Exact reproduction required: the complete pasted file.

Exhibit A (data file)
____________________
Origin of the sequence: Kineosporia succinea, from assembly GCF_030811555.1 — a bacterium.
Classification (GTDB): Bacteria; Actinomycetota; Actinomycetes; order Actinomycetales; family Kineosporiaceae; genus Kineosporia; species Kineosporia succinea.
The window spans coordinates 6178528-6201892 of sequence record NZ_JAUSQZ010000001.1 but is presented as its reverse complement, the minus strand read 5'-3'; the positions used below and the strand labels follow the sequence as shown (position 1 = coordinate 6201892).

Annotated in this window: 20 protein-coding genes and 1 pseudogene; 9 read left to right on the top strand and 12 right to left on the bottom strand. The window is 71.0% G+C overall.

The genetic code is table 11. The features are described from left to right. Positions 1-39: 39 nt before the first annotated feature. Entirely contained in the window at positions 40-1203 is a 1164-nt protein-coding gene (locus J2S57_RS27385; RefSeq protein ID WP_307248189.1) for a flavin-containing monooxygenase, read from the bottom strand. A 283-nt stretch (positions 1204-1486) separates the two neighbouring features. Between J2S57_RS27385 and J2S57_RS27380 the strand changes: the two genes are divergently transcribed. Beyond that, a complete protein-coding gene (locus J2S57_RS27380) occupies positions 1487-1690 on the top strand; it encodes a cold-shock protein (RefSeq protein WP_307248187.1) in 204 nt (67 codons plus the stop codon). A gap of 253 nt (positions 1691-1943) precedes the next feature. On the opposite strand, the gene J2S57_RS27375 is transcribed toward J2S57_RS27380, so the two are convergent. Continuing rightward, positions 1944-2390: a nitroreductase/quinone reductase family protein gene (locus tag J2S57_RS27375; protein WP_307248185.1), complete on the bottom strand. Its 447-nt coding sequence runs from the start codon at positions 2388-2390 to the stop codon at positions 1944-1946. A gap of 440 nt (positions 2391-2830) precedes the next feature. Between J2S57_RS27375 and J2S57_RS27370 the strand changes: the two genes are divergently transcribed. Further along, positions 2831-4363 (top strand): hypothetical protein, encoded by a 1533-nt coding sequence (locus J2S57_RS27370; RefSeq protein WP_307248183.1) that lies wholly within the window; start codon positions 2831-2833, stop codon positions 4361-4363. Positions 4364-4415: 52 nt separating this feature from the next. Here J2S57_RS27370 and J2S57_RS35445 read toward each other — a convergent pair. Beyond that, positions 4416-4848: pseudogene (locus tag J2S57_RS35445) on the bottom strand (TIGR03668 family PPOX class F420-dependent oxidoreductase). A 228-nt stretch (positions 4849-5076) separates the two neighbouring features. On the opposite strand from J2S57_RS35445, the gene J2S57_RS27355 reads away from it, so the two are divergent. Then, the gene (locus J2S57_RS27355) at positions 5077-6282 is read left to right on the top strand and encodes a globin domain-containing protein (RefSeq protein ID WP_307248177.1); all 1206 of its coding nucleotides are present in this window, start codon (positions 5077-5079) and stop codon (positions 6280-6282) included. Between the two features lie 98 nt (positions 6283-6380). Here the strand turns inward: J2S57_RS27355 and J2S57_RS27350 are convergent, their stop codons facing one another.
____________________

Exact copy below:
Origin of the sequence: Kineosporia succinea, from assembly GCF_030811555.1 — a bacterium.
Classification (GTDB): Bacteria; Actinomycetota; Actinomycetes; order Actinomycetales; family Kineosporiaceae; genus Kineosporia; species Kineosporia succinea.
The window spans coordinates 6178528-6201892 of sequence record NZ_JAUSQZ010000001.1 but is presented as its reverse complement, the minus strand read 5'-3'; the positions used below and the strand labels follow the sequence as shown (position 1 = coordinate 6201892).

Annotated in this window: 20 protein-coding genes and 1 pseudogene; 9 read left to right on the top strand and 12 right to left on the bottom strand. The window is 71.0% G+C overall.

The genetic code is table 11. The features are described from left to right. Positions 1-39: 39 nt before the first annotated feature. Entirely contained in the window at positions 40-1203 is a 1164-nt protein-coding gene (locus J2S57_RS27385; RefSeq protein ID WP_307248189.1) for a flavin-containing monooxygenase, read from the bottom strand. A 283-nt stretch (positions 1204-1486) separates the two neighbouring features. Between J2S57_RS27385 and J2S57_RS27380 the strand changes: the two genes are divergently transcribed. Beyond that, a complete protein-coding gene (locus J2S57_RS27380) occupies positions 1487-1690 on the top strand; it encodes a cold-shock protein (RefSeq protein WP_307248187.1) in 204 nt (67 codons plus the stop codon). A gap of 253 nt (positions 1691-1943) precedes the next feature. On the opposite strand, the gene J2S57_RS27375 is transcribed toward J2S57_RS27380, so the two are convergent. Continuing rightward, positions 1944-2390: a nitroreductase/quinone reductase family protein gene (locus tag J2S57_RS27375; protein WP_307248185.1), complete on the bottom strand. Its 447-nt coding sequence runs from the start codon at positions 2388-2390 to the stop codon at positions 1944-1946. A gap of 440 nt (positions 2391-2830) precedes the next feature. Between J2S57_RS27375 and J2S57_RS27370 the strand changes: the two genes are divergently transcribed. Further along, positions 2831-4363 (top strand): hypothetical protein, encoded by a 1533-nt coding sequence (locus J2S57_RS27370; RefSeq protein WP_307248183.1) that lies wholly within the window; start codon positions 2831-2833, stop codon positions 4361-4363. Positions 4364-4415: 52 nt separating this feature from the next. Here J2S57_RS27370 and J2S57_RS35445 read toward each other — a convergent pair. Beyond that, positions 4416-4848: pseudogene (locus tag J2S57_RS35445) on the bottom strand (TIGR03668 family PPOX class F420-dependent oxidoreductase). A 228-nt stretch (positions 4849-5076) separates the two neighbouring features. On the opposite strand from J2S57_RS35445, the gene J2S57_RS27355 reads away from it, so the two are divergent. Then, the gene (locus J2S57_RS27355) at positions 5077-6282 is read left to right on the top strand and encodes a globin domain-containing protein (RefSeq protein ID WP_307248177.1); all 1206 of its coding nucleotides are present in this window, start codon (positions 5077-5079) and stop codon (positions 6280-6282) included. Between the two features lie 98 nt (positions 6283-6380). Here the strand turns inward: J2S57_RS27355 and J2S57_RS27350 are convergent, their stop codons facing one another.